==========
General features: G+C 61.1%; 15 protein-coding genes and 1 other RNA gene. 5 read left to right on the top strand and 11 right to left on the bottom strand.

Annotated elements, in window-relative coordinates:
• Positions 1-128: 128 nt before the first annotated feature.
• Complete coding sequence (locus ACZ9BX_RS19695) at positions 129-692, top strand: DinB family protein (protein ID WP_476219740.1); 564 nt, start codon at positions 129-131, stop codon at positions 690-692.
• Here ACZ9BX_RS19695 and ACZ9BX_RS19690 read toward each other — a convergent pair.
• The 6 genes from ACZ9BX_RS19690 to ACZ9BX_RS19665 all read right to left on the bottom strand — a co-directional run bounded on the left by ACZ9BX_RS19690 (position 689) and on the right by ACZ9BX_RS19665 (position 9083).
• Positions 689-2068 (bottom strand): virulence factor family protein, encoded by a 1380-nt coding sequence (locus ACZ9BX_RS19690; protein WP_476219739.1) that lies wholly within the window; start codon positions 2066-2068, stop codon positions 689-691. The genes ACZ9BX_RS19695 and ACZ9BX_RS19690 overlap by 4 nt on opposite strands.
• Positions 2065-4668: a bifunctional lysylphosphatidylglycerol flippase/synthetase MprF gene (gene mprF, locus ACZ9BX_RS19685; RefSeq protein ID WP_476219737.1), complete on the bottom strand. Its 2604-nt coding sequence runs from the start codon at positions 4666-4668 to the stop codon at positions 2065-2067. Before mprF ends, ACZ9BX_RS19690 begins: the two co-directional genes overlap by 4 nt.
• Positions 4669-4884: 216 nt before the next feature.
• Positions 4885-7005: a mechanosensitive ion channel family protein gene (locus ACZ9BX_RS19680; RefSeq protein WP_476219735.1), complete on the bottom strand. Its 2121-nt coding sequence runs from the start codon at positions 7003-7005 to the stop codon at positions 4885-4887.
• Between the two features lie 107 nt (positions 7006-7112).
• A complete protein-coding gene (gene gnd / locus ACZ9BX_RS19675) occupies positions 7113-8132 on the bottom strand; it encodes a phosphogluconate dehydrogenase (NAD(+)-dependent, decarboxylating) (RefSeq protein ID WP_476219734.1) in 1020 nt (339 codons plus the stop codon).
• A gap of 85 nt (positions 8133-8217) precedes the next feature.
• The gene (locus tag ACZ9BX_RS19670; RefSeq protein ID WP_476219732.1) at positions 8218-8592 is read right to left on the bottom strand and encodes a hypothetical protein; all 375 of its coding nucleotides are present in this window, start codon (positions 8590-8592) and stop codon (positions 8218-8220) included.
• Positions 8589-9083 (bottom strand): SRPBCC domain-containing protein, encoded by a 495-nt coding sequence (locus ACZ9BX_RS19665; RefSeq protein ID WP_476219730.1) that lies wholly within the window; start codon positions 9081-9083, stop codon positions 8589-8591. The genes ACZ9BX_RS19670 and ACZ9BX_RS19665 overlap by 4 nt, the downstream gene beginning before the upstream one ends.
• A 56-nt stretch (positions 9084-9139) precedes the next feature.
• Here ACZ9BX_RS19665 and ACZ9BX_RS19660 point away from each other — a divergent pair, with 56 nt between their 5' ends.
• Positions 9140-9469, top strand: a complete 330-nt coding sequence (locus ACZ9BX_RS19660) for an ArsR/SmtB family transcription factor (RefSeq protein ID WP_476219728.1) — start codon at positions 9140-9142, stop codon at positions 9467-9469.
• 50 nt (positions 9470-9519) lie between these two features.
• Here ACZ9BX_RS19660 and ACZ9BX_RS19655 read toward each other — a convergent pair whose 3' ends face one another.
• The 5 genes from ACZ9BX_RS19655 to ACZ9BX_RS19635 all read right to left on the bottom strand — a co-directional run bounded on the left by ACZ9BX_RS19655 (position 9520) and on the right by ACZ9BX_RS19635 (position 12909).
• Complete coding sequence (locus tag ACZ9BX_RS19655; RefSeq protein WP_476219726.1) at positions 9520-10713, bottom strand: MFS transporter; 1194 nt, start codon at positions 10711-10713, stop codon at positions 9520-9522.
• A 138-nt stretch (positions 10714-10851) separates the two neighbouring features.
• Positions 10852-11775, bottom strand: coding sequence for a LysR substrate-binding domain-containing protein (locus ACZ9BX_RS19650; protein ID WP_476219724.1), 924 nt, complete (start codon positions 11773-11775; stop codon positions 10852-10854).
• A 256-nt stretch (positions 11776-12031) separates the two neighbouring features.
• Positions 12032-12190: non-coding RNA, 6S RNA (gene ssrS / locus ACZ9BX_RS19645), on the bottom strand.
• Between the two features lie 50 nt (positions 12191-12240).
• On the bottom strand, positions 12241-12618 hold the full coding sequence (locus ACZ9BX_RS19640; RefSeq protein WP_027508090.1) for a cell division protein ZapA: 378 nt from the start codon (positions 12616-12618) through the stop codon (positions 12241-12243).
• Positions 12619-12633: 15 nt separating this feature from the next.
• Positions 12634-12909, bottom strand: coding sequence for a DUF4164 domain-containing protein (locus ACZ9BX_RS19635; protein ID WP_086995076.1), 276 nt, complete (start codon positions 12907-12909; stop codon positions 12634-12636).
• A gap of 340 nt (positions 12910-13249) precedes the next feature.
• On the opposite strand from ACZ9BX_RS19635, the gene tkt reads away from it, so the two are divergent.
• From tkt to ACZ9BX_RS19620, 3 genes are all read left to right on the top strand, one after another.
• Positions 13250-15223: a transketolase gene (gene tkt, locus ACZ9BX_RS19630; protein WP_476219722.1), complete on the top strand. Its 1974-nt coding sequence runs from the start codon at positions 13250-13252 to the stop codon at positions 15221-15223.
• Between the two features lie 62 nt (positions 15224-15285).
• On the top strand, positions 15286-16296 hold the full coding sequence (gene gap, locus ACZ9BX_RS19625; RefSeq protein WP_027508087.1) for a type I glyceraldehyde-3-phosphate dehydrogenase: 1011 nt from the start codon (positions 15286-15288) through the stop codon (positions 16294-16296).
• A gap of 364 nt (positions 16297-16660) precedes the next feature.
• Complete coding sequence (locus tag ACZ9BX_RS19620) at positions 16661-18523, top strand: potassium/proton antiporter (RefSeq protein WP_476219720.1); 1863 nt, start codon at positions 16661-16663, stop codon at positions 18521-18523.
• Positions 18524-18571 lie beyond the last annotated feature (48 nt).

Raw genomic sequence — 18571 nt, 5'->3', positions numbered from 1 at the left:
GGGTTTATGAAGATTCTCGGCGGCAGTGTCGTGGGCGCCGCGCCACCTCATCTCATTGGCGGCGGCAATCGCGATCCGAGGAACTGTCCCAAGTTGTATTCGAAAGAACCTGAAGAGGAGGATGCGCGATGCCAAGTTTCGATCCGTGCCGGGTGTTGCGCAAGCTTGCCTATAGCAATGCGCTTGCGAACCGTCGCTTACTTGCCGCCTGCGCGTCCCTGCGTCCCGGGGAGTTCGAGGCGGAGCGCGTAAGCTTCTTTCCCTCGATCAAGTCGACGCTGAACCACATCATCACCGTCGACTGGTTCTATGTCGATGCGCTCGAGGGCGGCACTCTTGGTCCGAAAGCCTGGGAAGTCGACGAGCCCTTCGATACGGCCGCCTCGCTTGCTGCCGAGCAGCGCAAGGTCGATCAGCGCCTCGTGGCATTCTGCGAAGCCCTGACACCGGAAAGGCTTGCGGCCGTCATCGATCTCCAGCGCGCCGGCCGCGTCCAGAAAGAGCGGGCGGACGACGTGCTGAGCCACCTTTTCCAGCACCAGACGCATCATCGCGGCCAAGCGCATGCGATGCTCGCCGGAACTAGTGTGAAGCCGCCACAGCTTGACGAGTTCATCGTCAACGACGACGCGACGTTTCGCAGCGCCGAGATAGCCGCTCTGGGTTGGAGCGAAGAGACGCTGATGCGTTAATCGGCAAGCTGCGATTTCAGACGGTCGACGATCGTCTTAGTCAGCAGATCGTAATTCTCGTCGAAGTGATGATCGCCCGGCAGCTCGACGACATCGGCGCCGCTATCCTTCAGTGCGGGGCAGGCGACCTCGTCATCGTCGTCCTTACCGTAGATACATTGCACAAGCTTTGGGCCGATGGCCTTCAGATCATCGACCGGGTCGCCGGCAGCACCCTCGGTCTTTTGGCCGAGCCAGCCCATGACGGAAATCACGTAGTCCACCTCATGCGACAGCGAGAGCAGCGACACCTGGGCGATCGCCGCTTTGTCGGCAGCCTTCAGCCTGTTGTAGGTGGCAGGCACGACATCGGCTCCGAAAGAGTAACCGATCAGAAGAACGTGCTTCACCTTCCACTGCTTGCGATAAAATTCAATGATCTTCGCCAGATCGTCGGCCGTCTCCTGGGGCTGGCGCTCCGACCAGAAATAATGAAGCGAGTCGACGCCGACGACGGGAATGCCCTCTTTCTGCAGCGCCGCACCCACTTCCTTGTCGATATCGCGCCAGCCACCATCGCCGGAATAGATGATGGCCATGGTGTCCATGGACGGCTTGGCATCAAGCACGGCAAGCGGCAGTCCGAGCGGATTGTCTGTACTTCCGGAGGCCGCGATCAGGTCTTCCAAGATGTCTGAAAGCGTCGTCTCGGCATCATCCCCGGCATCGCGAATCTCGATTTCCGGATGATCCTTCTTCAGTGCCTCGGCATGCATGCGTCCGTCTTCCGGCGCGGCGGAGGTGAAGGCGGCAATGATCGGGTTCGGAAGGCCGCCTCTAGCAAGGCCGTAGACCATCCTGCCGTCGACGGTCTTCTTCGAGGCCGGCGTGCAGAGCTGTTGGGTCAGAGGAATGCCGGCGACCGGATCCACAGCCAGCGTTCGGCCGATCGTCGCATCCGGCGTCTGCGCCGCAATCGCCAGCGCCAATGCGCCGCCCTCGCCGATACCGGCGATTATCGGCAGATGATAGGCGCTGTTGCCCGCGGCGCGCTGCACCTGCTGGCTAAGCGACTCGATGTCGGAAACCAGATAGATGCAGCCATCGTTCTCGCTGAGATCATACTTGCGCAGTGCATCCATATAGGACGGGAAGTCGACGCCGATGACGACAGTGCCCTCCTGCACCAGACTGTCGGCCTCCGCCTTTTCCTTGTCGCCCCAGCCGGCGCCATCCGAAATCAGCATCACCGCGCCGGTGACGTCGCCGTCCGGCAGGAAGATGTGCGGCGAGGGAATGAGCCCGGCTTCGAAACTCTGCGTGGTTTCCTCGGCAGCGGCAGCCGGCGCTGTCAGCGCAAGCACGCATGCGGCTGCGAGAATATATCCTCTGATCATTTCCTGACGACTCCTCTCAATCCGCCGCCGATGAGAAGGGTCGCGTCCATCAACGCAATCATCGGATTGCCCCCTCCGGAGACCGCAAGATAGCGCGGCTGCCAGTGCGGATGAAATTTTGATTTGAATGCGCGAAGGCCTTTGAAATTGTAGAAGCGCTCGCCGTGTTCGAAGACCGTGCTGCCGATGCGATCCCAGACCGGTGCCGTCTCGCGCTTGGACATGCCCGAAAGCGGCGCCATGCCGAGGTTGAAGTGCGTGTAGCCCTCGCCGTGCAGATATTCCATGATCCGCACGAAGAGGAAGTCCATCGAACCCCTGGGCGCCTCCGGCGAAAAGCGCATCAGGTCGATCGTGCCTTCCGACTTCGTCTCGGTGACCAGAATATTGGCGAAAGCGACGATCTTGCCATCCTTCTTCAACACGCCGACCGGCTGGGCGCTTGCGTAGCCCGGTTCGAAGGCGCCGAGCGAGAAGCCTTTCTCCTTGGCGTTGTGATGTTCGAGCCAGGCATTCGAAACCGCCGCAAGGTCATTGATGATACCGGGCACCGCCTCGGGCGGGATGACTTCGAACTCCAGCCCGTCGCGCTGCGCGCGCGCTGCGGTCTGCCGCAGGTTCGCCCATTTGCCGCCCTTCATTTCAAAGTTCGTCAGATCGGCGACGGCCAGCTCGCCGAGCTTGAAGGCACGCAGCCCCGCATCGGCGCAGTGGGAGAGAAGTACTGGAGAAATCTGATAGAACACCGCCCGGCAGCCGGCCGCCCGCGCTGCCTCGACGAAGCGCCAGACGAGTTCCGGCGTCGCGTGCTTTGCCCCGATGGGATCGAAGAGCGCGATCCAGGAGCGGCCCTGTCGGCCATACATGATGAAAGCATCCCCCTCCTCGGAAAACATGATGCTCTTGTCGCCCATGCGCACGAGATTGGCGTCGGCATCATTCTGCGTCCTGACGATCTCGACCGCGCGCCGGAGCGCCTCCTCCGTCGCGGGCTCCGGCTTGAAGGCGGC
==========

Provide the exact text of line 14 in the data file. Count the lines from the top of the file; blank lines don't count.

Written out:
• The gene (locus tag ACZ9BX_RS19670; RefSeq protein ID WP_476219732.1) at positions 8218-8592 is read right to left on the bottom strand and encodes a hypothetical protein; all 375 of its coding nucleotides are present in this window, start codon (positions 8590-8592) and stop codon (positions 8218-8220) included.